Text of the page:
Hulme did not initiate McKinsey's Enron business. Like many of the deepest and most lucrative corporate relationships, it began with one consultant who instantly impressed a client with his brilliance and insights. Jeffrey Skilling, then McKinsey's partner in charge of the worldwide energy practice, began advising Enron in the late '80s, but the relationship was cemented when he joined Enron in 1990 with the mandate to create a new way of doing business. Skilling, who once said he felt as if he were "doing God's work" at McKinsey, had proposed that Enron create a portfolio of fixed-price purchase and supply contracts that would supposedly eliminate supply risks and minimize the price fluctuations of the spot market for trading natural gas.

After joining Enron, Skilling repeatedly turned to McKinsey teams for analytical help and advice. "They infiltrated Enron with Jeff, and he was just the tip of the iceberg," says a former McKinsey consultant who worked at Enron. "There were all sorts of McKinsey people who went in over the years. They were so happy they had Enron locked up."

Indeed, several other prominent McKinsey consultants migrated to Enron as employees, including partner Doug Woodham, who left the firm in 1994 for a four-year stint as vice-president at Enron Capital & Trade Resources, where he led a team that developed an electric power and natural gas hedge fund. As Enron work became more financially driven, McKinsey teams there increasingly drew on partners with expertise in trading, risk management, and investment banking. At any given time, McKinsey had as many as 20 consultants at the energy company, several stationed in Enron's offices.

McKinsey also helped Enron formulate its now-discredited broadband strategy, in which it built a high-speed fiber network to support the trading of communications capacity. Among other things, McKinsey, over about six months, helped to gauge the size and growth of the market. And, like Enron and many others, it didn't see the telecom meltdown coming. McKinsey also helped to set up the finance subsidiary that Enron later portrayed as its growth engine, and also assisted the firm with its commodity risk management operations.

A former Enron senior executive says McKinsey consultants wielded influence throughout the organization. "They were all over the place," he says. "They were sitting with us every step of the way. They thought, `This thing could be big, and we want credit for it."' The extent of its work there and its access to senior management exposed the firm to much of Enron's inner workings. Over the years, McKinsey partners Hulme and Suzanne Nimocks had numerous one-on-one discussions with Skilling, according to former Enron executives.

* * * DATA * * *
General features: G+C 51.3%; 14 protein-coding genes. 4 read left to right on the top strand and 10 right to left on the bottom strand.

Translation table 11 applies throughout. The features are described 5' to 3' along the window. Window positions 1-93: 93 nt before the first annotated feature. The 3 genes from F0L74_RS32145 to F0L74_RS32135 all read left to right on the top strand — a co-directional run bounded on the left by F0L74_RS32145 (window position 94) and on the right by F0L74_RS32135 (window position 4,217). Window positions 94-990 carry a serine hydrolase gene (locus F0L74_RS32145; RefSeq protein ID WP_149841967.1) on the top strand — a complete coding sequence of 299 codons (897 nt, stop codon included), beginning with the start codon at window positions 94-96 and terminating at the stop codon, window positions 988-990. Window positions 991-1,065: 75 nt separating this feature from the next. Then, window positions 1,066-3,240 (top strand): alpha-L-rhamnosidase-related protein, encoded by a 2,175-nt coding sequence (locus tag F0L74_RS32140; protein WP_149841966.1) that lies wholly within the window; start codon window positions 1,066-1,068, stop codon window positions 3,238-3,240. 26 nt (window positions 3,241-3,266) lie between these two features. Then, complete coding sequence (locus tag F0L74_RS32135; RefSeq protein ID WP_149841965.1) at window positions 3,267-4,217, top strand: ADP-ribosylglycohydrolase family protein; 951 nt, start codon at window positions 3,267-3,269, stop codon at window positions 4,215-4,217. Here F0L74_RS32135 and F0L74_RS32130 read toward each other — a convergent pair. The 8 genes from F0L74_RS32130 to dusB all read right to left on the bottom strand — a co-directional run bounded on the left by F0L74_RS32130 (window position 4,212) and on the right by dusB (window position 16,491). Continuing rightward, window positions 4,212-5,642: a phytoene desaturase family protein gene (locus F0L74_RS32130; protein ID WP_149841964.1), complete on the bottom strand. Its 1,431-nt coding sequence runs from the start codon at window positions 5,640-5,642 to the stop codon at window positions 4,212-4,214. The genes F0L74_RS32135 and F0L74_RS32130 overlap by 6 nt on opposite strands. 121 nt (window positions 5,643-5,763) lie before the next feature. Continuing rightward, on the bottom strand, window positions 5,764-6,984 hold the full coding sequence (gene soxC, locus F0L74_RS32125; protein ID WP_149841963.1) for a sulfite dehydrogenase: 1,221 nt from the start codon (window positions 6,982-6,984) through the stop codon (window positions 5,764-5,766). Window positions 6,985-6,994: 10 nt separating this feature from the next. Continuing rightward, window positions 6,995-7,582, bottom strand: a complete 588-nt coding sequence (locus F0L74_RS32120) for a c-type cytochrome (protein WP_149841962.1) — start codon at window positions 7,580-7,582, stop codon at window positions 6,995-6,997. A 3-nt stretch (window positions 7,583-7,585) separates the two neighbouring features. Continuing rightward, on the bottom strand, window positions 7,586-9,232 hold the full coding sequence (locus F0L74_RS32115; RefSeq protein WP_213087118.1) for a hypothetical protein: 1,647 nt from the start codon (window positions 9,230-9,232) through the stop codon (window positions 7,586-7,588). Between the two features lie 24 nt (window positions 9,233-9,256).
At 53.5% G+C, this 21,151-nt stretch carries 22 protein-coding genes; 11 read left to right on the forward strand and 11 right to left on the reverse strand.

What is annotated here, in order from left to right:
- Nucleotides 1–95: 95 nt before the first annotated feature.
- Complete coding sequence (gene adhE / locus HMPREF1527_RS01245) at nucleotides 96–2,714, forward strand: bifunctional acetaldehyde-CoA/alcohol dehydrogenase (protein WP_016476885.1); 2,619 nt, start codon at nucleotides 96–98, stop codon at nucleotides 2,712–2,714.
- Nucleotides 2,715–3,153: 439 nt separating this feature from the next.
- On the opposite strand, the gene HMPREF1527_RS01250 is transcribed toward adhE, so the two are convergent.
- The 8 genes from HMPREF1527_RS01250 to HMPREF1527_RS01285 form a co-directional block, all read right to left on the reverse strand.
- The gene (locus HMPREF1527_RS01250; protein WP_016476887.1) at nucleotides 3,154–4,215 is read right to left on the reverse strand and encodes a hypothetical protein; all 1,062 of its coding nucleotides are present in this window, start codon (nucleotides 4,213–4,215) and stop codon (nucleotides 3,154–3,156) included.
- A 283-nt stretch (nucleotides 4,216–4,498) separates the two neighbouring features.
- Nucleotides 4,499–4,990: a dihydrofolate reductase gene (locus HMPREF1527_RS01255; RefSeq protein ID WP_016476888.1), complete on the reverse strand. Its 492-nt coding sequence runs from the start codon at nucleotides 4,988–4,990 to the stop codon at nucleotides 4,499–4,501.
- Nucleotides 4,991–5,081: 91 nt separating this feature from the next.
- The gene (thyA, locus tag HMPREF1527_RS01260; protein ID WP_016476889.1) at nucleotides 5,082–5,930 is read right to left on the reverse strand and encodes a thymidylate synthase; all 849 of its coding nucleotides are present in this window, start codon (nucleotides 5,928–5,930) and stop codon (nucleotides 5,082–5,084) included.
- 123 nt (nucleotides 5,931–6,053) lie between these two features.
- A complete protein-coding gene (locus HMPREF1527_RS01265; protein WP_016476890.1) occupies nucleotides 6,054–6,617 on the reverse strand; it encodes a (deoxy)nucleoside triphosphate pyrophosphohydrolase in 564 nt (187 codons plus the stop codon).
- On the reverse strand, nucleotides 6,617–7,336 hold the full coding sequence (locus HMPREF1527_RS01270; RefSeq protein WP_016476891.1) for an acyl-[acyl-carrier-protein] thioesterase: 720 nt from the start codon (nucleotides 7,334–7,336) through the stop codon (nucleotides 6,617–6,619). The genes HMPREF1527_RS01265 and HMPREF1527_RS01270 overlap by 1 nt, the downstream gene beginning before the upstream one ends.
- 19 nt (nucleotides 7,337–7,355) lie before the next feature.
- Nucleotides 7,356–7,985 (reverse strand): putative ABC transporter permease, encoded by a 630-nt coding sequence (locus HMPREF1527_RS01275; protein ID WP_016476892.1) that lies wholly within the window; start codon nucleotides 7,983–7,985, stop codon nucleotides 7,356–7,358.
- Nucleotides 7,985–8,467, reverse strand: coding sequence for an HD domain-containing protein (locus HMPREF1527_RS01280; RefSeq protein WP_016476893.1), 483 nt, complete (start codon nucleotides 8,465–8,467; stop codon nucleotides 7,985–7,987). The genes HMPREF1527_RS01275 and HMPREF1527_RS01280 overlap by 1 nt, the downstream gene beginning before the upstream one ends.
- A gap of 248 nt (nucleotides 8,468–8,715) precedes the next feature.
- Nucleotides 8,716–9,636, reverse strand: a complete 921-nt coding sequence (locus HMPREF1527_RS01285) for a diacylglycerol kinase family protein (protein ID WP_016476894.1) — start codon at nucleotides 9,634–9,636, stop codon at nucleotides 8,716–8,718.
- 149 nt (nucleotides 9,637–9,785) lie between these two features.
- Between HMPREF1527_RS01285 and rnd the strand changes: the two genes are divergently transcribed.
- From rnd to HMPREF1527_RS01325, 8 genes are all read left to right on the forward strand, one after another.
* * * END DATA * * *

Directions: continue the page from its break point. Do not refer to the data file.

More...

43 posted on 03/08/2003 3:58:12 PM PST by kcvl
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To: kattracks
Seems we should put McKinsey on the "watch list" for monitoring donations to Hillary & HillPac.
44 posted on 03/08/2003 4:31:01 PM PST by stylin19a (all in all - I'd rather be golfing)
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To: kcvl
Old news, the bit about equity vs fees. My impression was that the equity was managed in some sort of double-blind account, and that typically it was pretty aggressively managed (e.g., wasn't held very long if it looked like a loser).

As far as bankrupt clients go, Enron is just the tip of the iceberg. But hey, most companies won't pay for expensive advice unless they're in a whole heap of trouble....and sometimes it's intractable. On the other hand, I know first hand that mck's advice is not always right. But they're right often enough to stay in business.

45 posted on 03/08/2003 4:48:34 PM PST by HassanBenSobar (where are my lawn darts?)
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To: cgbg
I think McKinsey is ran by liberals who embraced clintonism. The Clintons were proponents of a kind of economic fascism. "Partnerships" with gov't, business and x. Birds of a feather flock together.
46 posted on 03/08/2003 5:24:21 PM PST by virgil
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To: virgil
Nice theory. But the leaders of the firm (at least the ones I know) are a rather conservative bunch. Which of the firms leaders do you know who embrace Clintonism?
47 posted on 03/08/2003 5:33:57 PM PST by HassanBenSobar (where are my lawn darts?)
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To: mountaineer
The downside to the Dems will be the skilled, experienced Americans who have lost jobs and are looking for new ones. Now they have to watch this 23-year old with no experience and a sketchy education pull a six-figure salary. And, those who need a consultant, would have to think at least ten times before taking on the company who hired Chelsea Clinton, unless they are counting on Hillary doing the job for them, which she probably would do. Smells bad.
48 posted on 03/08/2003 5:44:41 PM PST by maxwellp (God Bless President Bush)
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To: kattracks
Aat least she's screwing HER employers BEFORE her first day on the job.
49 posted on 03/08/2003 5:47:35 PM PST by geedee
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To: COBOL2Java
Thank you for the small photo. Even so, they both look pretty damn ugly.
50 posted on 03/08/2003 5:51:44 PM PST by Hank Rearden (Dick Gephardt. Before he dicks you.)